Crumley says the benefits of LED are that it can change to thousands of colors, operate on low power and still look warm, thanks to this custom-manufactured product’s thick acrylic shells, which glow in a similar way to old-style ceramic Christmas lights.
“It’s an echo,” says Noah Norman, who worked with Higa Fox on programming and animation.
Norman says the team worked to complement KEXP’s signature look for these videos.
“They have a certain cinematography they’ve been using. It’s a really high production value look, at times cinematic, very beautiful and professional,” Norman says. “The treatment is often, among other things, a wide aperture and shallow depth of field.”
They designed a system that would be easy to hand off to KEXP’s video producers to tailor as they got used to it.
“For the Surface, we wanted to make sure that the interface allowed someone to be very specific to get exactly what they want,” says Norman. “We’ve given them a bunch of presets, but we’ve also given them the ability to dial in those presets so they get exactly the look they want, whether it’s changing the master speed, dimming a certain area, changing the overall color or desaturating the look. And then the Kinect element allows us to bring in the movement of the performers in the space and use that to create animations.”
He adds, “The Kinect is an irreplaceable type of motion-capture tool. It’s also an amazing depth camera. In terms of the fidelity of the information, the reliability of that information and the ease of use, it’s incomparable.”
Since the movements generated by the artists will be different at each of the live sessions, the animations will never be pre-rendered or feel like a preset loop. The visuals will evolve as the concert goes on so that it feels like a single animation for that performance.
“Permanent projects require a lot of pre-work and thought, but it’s nice that it lives on,” Crumley says. “I’m interested to see how everyone uses it. We’re creating this powerful creative tool for both KEXP and potentially the bands to use, so I’m excited to see how other artists and creatives utilize it.”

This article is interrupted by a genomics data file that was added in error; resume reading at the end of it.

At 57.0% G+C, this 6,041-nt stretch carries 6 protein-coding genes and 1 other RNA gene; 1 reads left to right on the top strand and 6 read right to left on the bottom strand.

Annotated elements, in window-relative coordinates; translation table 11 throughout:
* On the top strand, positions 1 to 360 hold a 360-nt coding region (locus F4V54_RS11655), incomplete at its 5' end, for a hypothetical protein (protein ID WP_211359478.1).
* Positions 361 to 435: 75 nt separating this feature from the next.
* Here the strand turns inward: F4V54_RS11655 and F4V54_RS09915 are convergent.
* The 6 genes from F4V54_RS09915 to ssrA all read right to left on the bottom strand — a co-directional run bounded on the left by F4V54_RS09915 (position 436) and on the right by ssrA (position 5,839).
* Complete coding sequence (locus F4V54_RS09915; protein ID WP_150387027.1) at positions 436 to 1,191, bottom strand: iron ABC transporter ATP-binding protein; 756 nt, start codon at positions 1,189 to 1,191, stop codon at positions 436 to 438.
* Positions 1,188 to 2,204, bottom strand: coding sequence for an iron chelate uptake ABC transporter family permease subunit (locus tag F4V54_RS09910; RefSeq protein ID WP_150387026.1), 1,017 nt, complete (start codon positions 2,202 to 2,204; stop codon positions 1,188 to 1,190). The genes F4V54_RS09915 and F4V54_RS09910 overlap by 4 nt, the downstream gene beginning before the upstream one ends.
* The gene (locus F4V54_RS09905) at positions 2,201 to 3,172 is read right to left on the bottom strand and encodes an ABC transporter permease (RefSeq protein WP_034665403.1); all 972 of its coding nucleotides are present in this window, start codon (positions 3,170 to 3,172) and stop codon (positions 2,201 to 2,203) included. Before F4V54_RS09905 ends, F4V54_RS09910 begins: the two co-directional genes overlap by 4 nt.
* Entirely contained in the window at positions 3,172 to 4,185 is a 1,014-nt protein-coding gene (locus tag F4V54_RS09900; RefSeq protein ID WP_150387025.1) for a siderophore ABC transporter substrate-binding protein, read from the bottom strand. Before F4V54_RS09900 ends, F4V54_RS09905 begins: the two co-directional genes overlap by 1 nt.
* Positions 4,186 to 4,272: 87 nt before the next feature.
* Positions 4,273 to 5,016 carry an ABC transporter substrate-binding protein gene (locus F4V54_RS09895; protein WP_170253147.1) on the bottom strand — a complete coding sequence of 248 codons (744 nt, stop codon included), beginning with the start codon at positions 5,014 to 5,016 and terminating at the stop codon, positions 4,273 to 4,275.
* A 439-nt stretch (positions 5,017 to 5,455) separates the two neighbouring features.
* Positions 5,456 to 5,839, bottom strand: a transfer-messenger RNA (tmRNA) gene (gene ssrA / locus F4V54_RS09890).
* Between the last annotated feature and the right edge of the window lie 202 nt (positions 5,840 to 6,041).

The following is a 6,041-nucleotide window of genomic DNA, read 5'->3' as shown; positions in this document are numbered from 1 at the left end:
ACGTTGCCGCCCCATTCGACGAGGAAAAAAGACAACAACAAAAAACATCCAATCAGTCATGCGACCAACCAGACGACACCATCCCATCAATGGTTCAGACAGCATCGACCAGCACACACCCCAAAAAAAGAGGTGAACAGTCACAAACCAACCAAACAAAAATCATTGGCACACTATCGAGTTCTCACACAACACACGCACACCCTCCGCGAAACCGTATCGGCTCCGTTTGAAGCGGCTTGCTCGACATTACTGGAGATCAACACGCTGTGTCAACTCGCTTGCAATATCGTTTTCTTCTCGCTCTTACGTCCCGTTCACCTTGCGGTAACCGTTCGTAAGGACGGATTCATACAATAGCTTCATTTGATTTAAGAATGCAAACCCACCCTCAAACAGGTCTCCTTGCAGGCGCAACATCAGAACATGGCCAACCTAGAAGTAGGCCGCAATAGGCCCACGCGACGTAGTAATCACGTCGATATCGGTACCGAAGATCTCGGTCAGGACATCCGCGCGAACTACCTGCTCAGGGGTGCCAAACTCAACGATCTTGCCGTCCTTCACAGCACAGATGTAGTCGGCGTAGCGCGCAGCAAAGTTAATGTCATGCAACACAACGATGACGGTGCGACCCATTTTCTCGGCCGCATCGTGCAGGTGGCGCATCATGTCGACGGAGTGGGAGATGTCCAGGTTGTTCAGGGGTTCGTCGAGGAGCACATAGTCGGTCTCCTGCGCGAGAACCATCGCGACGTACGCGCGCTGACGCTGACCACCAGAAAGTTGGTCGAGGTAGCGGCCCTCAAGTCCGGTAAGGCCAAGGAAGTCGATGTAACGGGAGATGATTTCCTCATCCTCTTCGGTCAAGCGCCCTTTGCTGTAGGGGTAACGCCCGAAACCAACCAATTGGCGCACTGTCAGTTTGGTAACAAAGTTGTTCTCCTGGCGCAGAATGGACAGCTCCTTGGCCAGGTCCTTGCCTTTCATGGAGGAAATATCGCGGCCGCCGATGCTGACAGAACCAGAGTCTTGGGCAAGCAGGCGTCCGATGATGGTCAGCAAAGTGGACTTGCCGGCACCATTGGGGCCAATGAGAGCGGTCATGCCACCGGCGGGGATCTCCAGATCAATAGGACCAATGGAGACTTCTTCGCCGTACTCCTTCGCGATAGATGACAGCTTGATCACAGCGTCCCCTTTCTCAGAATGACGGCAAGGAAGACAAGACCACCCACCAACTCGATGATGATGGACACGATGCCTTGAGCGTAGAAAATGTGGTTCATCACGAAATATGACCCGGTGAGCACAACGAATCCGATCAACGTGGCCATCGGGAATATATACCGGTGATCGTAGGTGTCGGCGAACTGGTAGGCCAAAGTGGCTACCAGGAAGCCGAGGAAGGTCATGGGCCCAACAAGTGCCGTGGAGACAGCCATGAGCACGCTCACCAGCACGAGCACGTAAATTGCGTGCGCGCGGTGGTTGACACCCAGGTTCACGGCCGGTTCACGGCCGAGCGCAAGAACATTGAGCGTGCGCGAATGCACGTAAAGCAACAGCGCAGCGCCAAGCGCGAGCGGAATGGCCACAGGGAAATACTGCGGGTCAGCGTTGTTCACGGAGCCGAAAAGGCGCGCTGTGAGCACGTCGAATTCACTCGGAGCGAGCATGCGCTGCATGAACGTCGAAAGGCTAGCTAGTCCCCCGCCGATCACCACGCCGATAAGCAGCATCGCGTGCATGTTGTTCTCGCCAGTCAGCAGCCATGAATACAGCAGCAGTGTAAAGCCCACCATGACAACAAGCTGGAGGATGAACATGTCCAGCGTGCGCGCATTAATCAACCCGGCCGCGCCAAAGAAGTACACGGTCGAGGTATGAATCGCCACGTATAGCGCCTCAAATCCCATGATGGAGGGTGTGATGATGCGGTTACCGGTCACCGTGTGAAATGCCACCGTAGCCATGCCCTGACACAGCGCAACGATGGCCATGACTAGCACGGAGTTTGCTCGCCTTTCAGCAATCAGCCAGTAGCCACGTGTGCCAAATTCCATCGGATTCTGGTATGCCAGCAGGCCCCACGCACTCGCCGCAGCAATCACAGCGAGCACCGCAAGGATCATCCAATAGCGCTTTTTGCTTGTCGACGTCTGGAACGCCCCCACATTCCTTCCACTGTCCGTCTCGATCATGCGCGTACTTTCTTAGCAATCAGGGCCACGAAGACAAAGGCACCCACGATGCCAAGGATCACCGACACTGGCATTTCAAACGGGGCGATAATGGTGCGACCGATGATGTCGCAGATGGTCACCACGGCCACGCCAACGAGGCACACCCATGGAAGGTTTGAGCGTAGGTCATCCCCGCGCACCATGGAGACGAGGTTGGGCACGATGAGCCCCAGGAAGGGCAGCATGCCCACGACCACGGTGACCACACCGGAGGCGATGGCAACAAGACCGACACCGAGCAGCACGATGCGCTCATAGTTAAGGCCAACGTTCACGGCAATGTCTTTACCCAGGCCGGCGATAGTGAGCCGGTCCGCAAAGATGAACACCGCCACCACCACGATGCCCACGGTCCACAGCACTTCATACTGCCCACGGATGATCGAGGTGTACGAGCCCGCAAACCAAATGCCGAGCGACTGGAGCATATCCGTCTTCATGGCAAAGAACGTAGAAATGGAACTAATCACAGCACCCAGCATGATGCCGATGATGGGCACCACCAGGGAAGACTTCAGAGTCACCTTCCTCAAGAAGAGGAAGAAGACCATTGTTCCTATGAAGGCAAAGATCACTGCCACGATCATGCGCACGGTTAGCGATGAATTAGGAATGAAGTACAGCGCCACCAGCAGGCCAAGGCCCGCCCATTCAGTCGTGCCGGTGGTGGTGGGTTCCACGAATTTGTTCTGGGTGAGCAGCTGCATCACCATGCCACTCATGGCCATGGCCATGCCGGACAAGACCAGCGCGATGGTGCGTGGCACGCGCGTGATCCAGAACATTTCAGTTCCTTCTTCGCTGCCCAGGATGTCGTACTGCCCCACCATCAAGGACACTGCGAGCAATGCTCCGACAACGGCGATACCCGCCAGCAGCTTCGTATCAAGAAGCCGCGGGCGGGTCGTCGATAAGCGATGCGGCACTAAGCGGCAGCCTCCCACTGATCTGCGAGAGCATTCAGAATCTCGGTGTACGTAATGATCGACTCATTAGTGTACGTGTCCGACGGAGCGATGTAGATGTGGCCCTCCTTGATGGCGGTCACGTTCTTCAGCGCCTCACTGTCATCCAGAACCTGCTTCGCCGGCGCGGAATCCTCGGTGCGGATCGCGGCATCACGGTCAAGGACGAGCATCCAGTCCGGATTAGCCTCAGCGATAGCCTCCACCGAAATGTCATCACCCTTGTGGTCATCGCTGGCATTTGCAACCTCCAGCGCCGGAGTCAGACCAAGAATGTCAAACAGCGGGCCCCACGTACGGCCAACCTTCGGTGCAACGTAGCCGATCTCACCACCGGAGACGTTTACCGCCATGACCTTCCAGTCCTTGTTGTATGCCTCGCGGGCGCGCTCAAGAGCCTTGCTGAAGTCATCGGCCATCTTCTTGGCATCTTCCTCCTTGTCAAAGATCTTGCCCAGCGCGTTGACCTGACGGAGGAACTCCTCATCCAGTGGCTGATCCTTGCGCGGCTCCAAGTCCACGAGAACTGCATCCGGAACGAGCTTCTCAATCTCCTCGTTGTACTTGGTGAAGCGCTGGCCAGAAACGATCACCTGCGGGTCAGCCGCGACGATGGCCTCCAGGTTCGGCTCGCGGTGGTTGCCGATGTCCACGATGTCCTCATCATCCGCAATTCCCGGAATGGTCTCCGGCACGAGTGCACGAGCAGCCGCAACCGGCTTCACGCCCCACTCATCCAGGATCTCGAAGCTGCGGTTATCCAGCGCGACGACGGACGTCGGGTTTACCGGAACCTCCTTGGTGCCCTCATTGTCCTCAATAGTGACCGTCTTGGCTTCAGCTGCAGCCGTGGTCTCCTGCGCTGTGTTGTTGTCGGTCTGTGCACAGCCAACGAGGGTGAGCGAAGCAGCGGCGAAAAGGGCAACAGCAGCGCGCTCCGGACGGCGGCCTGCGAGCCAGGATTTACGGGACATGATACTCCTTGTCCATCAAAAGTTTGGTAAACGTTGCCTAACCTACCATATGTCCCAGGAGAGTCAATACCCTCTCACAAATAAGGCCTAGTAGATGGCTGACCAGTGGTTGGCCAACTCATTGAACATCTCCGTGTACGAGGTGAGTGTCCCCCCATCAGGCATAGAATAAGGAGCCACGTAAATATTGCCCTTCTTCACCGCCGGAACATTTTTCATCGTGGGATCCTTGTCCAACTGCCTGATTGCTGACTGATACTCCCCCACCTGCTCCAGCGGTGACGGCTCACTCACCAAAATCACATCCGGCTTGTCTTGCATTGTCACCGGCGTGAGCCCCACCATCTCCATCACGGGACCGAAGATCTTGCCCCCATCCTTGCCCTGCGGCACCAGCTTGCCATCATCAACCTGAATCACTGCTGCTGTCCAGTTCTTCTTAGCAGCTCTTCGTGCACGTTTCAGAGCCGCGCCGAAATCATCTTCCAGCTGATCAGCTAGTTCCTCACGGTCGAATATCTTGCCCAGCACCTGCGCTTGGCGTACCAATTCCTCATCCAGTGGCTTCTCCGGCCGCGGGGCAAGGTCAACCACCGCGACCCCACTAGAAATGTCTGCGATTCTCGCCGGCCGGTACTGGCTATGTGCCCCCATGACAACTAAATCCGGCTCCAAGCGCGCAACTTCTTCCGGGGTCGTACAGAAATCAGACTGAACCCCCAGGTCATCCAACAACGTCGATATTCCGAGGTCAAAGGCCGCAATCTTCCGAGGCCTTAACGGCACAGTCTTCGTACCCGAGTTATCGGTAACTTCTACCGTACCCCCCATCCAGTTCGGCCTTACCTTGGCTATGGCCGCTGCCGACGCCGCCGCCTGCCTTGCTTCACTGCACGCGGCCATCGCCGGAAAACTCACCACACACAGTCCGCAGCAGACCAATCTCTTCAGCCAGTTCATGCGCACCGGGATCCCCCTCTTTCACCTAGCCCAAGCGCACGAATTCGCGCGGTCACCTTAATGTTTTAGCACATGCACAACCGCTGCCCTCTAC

This collaboration is the latest in an artist series featured on Music x Technology, an initiative that celebrates forward-thinking artists who are using Microsoft technology to transform the way people create and experience music. With monthly artist collaborations, the program seeks to empower artists to craft one-of-a-kind experiences for their fans.
“The Live Room lighting installation is a great example of how the Music x Technology program finds collaborations that build on something that the creative community has begun to use, like the programmable LED lights, and use Microsoft technology to put a twist on it,” Sorokas says. “In this case, we used Kinect to make the lights react to the activity in the room in real time, making each performance unique while still building KEXP’s brand and vision to discover new music for their viewers in-person and online.”
For Kellogg, the revamped room presents an opportunity to move KEXP forward, help artists and connect more with its fans and community.
“This, for us, is a big deal. It’s permanent. It’s our brand. The old room, over time, organically, became such a trademark look for us. We want to create a space that inspires people to play,” he says. And working with Microsoft has led them to that point. “We get to think creatively with them on these collaborations, pushing tech and music together in exciting, different ways. The more accessible tech becomes, the more we’re going to see it.”
Lead photo: Car Seat Headrest at KEXP (Photo by Amber Knecht for KEXP)